|That’s Philomena, my mom, 90!|
According to an Associated Press report, nearly 2 million people are now are 90 or over, nearly triple their numbers of just three decades ago. Count my mom in there.
- the share of people 90-94 who report having some kind of impairment such as inability to do errands, visit a doctor’s office, climb stairs or bathe is 13 percentage points higher than those 85-89 — 82 percent versus 69 percent.
- Among those 95 and older, the disability rate climbs to 91 percent.
- Census figures show that smaller states had the highest shares of their older Americans who were at least 90. North Dakota led the list, with about 7 percent of its 65-plus population over 90. It was followed by Connecticut, Iowa and South Dakota. In absolute numbers, California, Florida and Texas led the nation in the 90-plus population, each with more than 130,000.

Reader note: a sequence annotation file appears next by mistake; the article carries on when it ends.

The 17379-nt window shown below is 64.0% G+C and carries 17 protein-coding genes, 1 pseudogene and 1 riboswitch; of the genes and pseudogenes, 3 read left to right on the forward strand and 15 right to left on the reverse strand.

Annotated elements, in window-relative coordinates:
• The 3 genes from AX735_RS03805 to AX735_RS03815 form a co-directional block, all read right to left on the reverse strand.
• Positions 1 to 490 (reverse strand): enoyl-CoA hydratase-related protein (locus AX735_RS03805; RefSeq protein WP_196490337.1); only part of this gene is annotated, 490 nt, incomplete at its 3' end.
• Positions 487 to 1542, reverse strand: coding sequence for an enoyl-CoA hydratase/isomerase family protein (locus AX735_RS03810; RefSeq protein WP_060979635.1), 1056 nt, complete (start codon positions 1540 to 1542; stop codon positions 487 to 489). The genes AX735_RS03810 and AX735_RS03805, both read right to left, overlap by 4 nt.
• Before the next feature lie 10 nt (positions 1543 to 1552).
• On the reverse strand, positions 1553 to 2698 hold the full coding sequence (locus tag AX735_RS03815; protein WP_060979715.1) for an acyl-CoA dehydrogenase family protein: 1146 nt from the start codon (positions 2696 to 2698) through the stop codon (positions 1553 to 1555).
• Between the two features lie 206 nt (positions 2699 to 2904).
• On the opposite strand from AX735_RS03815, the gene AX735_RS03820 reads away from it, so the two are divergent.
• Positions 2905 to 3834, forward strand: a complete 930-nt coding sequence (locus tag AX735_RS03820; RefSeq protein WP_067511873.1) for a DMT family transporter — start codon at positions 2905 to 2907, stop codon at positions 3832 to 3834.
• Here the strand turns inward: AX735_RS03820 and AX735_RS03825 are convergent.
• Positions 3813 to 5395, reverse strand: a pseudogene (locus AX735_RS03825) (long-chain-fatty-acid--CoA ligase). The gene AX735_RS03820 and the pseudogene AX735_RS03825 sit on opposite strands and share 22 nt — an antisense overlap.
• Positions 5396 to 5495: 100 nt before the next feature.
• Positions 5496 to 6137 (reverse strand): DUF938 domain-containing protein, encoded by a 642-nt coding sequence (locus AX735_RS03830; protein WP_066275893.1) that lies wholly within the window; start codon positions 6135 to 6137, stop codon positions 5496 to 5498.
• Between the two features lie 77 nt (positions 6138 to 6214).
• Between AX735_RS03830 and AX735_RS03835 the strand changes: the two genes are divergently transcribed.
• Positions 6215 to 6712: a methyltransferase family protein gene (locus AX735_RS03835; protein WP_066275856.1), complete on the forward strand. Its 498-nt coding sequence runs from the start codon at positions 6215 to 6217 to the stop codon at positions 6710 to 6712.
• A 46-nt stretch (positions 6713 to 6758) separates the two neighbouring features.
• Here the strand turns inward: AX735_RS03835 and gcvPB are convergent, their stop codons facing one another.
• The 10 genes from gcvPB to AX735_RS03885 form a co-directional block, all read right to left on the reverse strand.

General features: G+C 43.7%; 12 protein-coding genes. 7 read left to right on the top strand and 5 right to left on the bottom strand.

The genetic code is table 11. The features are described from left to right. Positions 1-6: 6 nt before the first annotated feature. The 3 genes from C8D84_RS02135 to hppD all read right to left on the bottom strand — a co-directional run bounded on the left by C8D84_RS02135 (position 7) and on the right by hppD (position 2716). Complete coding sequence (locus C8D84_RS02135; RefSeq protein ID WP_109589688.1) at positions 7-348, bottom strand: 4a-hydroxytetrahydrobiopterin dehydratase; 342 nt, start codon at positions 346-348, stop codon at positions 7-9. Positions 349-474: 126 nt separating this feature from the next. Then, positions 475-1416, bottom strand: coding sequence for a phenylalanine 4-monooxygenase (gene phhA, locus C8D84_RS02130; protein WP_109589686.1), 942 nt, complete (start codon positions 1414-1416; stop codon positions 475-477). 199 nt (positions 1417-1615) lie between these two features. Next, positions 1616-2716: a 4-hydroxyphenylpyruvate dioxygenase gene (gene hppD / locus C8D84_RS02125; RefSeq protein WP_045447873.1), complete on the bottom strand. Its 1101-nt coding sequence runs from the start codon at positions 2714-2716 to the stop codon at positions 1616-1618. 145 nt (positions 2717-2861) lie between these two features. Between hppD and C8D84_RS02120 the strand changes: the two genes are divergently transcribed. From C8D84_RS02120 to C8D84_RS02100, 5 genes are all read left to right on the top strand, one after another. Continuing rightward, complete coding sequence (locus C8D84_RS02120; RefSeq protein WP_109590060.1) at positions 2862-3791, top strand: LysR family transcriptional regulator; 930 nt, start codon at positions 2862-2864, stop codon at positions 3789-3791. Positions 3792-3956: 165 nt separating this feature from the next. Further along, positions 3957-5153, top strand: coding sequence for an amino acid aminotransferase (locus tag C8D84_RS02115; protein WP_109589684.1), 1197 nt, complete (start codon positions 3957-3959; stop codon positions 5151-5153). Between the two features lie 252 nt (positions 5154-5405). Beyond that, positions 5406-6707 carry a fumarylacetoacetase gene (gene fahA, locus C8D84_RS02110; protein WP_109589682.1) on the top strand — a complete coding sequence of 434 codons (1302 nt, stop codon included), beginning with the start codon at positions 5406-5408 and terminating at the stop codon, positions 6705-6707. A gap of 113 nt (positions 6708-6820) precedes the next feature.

- Among the 90-plus population, women outnumber men by a ratio of nearly 3 to 1.
- Non-Hispanic whites made up the vast majority of the 90-plus population, at 88.1 percent. That’s compared to 7.6 percent who were black, 4 percent Hispanic and 2.2 percent Asian.
- Most people who were 90 or older lived in households alone, about 37.3 percent.
- Some 37.1 percent lived in households with family or others, while about 23 percent stayed in nursing homes.
- About 3 percent lived in assisted living or other informal care facilities.
- Those who were 90 or older had median income of $14,760, about half of it from Social Security.
- About 14.5 percent of the age group lived in poverty, compared to 9.6 percent for Americans who are 65-89.
What struck me most was the amount of 90+ living alone. We need to keep an eye on these folks. Programs like Lotsa Helping Hands can help.